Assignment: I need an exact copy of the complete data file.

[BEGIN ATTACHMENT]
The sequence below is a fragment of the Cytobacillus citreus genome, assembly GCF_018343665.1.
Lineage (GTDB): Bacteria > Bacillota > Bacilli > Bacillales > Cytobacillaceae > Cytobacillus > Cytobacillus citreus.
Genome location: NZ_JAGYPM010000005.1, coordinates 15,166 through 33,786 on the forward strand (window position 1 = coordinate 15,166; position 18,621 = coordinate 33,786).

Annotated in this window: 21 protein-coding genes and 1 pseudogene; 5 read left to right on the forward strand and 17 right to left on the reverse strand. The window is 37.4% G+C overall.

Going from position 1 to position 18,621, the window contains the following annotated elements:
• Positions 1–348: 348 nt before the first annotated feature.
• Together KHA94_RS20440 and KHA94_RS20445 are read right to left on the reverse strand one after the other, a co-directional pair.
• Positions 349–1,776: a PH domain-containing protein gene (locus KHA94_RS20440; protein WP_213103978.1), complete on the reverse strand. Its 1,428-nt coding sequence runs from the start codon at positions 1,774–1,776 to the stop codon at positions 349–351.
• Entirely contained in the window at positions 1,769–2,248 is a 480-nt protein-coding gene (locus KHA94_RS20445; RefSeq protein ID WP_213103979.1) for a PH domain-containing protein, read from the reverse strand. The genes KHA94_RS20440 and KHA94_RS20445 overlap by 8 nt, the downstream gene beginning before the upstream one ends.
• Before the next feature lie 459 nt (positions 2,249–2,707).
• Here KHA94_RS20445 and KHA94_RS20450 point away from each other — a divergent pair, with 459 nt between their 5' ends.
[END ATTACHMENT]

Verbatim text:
The sequence below is a fragment of the Cytobacillus citreus genome, assembly GCF_018343665.1.
Lineage (GTDB): Bacteria > Bacillota > Bacilli > Bacillales > Cytobacillaceae > Cytobacillus > Cytobacillus citreus.
Genome location: NZ_JAGYPM010000005.1, coordinates 15,166 through 33,786 on the forward strand (window position 1 = coordinate 15,166; position 18,621 = coordinate 33,786).

Annotated in this window: 21 protein-coding genes and 1 pseudogene; 5 read left to right on the forward strand and 17 right to left on the reverse strand. The window is 37.4% G+C overall.

Going from position 1 to position 18,621, the window contains the following annotated elements:
• Positions 1–348: 348 nt before the first annotated feature.
• Together KHA94_RS20440 and KHA94_RS20445 are read right to left on the reverse strand one after the other, a co-directional pair.
• Positions 349–1,776: a PH domain-containing protein gene (locus KHA94_RS20440; protein WP_213103978.1), complete on the reverse strand. Its 1,428-nt coding sequence runs from the start codon at positions 1,774–1,776 to the stop codon at positions 349–351.
• Entirely contained in the window at positions 1,769–2,248 is a 480-nt protein-coding gene (locus KHA94_RS20445; RefSeq protein ID WP_213103979.1) for a PH domain-containing protein, read from the reverse strand. The genes KHA94_RS20440 and KHA94_RS20445 overlap by 8 nt, the downstream gene beginning before the upstream one ends.
• Before the next feature lie 459 nt (positions 2,249–2,707).
• Here KHA94_RS20445 and KHA94_RS20450 point away from each other — a divergent pair, with 459 nt between their 5' ends.